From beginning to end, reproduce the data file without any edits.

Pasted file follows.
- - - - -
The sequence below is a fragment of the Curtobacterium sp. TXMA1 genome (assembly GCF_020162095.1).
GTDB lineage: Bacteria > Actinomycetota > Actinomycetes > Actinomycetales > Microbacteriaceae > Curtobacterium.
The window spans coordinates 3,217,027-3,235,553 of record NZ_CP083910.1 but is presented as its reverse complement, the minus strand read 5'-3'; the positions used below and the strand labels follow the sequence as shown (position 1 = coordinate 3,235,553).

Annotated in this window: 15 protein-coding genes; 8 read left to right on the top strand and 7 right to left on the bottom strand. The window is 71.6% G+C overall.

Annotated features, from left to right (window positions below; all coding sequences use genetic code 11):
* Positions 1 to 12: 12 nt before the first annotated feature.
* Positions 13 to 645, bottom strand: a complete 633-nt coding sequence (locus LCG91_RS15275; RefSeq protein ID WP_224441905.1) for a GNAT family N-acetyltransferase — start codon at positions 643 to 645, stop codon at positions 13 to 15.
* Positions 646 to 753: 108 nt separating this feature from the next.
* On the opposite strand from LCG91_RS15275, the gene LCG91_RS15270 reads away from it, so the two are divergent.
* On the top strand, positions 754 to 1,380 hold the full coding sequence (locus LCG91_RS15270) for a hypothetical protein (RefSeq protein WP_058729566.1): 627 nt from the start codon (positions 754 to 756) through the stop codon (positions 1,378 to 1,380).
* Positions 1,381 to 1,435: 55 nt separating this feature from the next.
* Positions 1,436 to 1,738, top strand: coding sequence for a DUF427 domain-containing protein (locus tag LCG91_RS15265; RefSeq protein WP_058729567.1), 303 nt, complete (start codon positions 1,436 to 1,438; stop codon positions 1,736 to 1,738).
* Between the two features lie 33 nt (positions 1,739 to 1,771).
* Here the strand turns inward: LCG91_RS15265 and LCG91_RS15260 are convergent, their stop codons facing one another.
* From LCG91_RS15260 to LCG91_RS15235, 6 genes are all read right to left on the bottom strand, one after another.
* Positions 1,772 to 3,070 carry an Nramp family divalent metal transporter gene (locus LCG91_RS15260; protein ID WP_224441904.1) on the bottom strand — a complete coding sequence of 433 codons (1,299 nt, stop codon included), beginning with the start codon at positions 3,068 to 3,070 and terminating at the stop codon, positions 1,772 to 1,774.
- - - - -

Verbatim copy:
The sequence below is a fragment of the Curtobacterium sp. TXMA1 genome (assembly GCF_020162095.1).
GTDB lineage: Bacteria > Actinomycetota > Actinomycetes > Actinomycetales > Microbacteriaceae > Curtobacterium.
The window spans coordinates 3,217,027-3,235,553 of record NZ_CP083910.1 but is presented as its reverse complement, the minus strand read 5'-3'; the positions used below and the strand labels follow the sequence as shown (position 1 = coordinate 3,235,553).

Annotated in this window: 15 protein-coding genes; 8 read left to right on the top strand and 7 right to left on the bottom strand. The window is 71.6% G+C overall.

Annotated features, from left to right (window positions below; all coding sequences use genetic code 11):
* Positions 1 to 12: 12 nt before the first annotated feature.
* Positions 13 to 645, bottom strand: a complete 633-nt coding sequence (locus LCG91_RS15275; RefSeq protein ID WP_224441905.1) for a GNAT family N-acetyltransferase — start codon at positions 643 to 645, stop codon at positions 13 to 15.
* Positions 646 to 753: 108 nt separating this feature from the next.
* On the opposite strand from LCG91_RS15275, the gene LCG91_RS15270 reads away from it, so the two are divergent.
* On the top strand, positions 754 to 1,380 hold the full coding sequence (locus LCG91_RS15270) for a hypothetical protein (RefSeq protein WP_058729566.1): 627 nt from the start codon (positions 754 to 756) through the stop codon (positions 1,378 to 1,380).
* Positions 1,381 to 1,435: 55 nt separating this feature from the next.
* Positions 1,436 to 1,738, top strand: coding sequence for a DUF427 domain-containing protein (locus tag LCG91_RS15265; RefSeq protein WP_058729567.1), 303 nt, complete (start codon positions 1,436 to 1,438; stop codon positions 1,736 to 1,738).
* Between the two features lie 33 nt (positions 1,739 to 1,771).
* Here the strand turns inward: LCG91_RS15265 and LCG91_RS15260 are convergent, their stop codons facing one another.
* From LCG91_RS15260 to LCG91_RS15235, 6 genes are all read right to left on the bottom strand, one after another.
* Positions 1,772 to 3,070 carry an Nramp family divalent metal transporter gene (locus LCG91_RS15260; protein ID WP_224441904.1) on the bottom strand — a complete coding sequence of 433 codons (1,299 nt, stop codon included), beginning with the start codon at positions 3,068 to 3,070 and terminating at the stop codon, positions 1,772 to 1,774.